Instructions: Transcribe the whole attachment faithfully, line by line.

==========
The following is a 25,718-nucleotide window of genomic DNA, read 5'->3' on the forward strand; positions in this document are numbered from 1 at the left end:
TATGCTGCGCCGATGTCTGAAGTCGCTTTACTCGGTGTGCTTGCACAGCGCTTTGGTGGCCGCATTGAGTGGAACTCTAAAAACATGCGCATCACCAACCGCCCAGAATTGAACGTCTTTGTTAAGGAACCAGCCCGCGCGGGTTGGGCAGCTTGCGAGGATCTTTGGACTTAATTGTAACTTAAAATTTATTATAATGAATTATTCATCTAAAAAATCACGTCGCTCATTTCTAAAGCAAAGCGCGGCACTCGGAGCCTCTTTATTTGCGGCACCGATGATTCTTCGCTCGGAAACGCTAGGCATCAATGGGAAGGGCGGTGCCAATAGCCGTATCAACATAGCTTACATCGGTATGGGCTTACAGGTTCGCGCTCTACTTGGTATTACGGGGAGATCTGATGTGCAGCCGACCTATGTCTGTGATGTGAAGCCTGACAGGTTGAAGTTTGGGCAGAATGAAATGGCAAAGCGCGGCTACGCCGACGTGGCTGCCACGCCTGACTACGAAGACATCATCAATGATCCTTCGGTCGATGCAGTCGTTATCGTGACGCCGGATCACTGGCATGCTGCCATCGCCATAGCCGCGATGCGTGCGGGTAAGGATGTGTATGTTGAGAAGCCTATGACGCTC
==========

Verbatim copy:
The following is a 25,718-nucleotide window of genomic DNA, read 5'->3' on the forward strand; positions in this document are numbered from 1 at the left end:
TATGCTGCGCCGATGTCTGAAGTCGCTTTACTCGGTGTGCTTGCACAGCGCTTTGGTGGCCGCATTGAGTGGAACTCTAAAAACATGCGCATCACCAACCGCCCAGAATTGAACGTCTTTGTTAAGGAACCAGCCCGCGCGGGTTGGGCAGCTTGCGAGGATCTTTGGACTTAATTGTAACTTAAAATTTATTATAATGAATTATTCATCTAAAAAATCACGTCGCTCATTTCTAAAGCAAAGCGCGGCACTCGGAGCCTCTTTATTTGCGGCACCGATGATTCTTCGCTCGGAAACGCTAGGCATCAATGGGAAGGGCGGTGCCAATAGCCGTATCAACATAGCTTACATCGGTATGGGCTTACAGGTTCGCGCTCTACTTGGTATTACGGGGAGATCTGATGTGCAGCCGACCTATGTCTGTGATGTGAAGCCTGACAGGTTGAAGTTTGGGCAGAATGAAATGGCAAAGCGCGGCTACGCCGACGTGGCTGCCACGCCTGACTACGAAGACATCATCAATGATCCTTCGGTCGATGCAGTCGTTATCGTGACGCCGGATCACTGGCATGCTGCCATCGCCATAGCCGCGATGCGTGCGGGTAAGGATGTGTATGTTGAGAAGCCTATGACGCTC